ANKARA, Turkey (A.W.)— Members of Turkish Parliament could face penalties if they use the terms “Armenian Genocide” or “Kurdistan,” according to a draft bill proposed by the ruling Justice and Development Party (AKP) and the Nationalist Movement Party (MHP).
The changes come as a part of an 18-article draft bill overhauling the internal regulations of Parliament and are expected to be discussed next week.
According to Turkey-based Hurriyet Daily News, the AKP says the changes are necessary to combat what it says are opposition parties’ efforts to slow down legislative work.
Deputies who use the term will be banned from three General Assembly (parliamentary) sessions and two thirds of their salary, which is around 18,000 Turkish Liras (approx. $4,978 USD), will be cut. This sanction will also be valid for deputies who describe Turkey’s southeastern region as “Kurdistan,” and provinces in this region as “Kurdish provinces.”
Tensions existed prior to the discussion of this rule as Armenian member of the Turkish Parliament representing the Peoples’ Democratic Party (HDP) Garo Paylan was suspended from Parliament in January after mentioning the Armenian Genocide in his remarks.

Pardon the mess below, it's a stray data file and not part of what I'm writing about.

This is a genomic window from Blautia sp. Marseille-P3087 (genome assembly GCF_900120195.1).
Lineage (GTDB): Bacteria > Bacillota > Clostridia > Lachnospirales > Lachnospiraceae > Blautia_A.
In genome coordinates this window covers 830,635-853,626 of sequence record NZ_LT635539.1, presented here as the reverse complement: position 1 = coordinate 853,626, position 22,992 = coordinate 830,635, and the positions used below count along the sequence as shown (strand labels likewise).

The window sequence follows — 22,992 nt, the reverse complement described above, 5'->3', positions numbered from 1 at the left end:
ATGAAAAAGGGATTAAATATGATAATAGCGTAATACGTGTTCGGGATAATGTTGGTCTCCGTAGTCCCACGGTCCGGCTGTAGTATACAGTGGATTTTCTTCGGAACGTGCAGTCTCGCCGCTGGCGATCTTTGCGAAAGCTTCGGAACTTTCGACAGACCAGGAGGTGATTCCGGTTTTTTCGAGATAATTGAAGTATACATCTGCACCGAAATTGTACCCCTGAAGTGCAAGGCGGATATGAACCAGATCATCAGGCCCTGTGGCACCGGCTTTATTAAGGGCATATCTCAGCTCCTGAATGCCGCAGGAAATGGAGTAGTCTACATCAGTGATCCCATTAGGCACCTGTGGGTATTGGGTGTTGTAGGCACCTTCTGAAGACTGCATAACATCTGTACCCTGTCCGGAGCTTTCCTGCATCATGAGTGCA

In his speech, Paylan referenced four communities including the Armenians, Assyrians, Greeks, and Jews, and how they had been removed from their homes in large massacres and genocides. He was then suspended from three parliamentary sessions after his remarks angered AKP Parliamentarians.
Paylan had appealed to the Constitutional Court on the grounds of “violation of parliamentary immunity and abolishment of freedom of expression.” After receiving a rejection, he decided to appeal to the European Court of Human Rights (ECHR).
Paylan was also attacked in May 2016 as a fight broke out between members of the HDP and the AKP prior to the approval of a Turkish parliamentary committee of the bill stripping parliamentarians of their immunity. The Armenian parliamentarian was targeted in the attack both physically and verbally. Paylan, at the time, stated that his Armenian ethnicity had made him a target.
This form of legislation comes following a series of arrests that are part of Turkish President Recep Tayyip Erdogan’s crackdown after the failed coup that took place last July.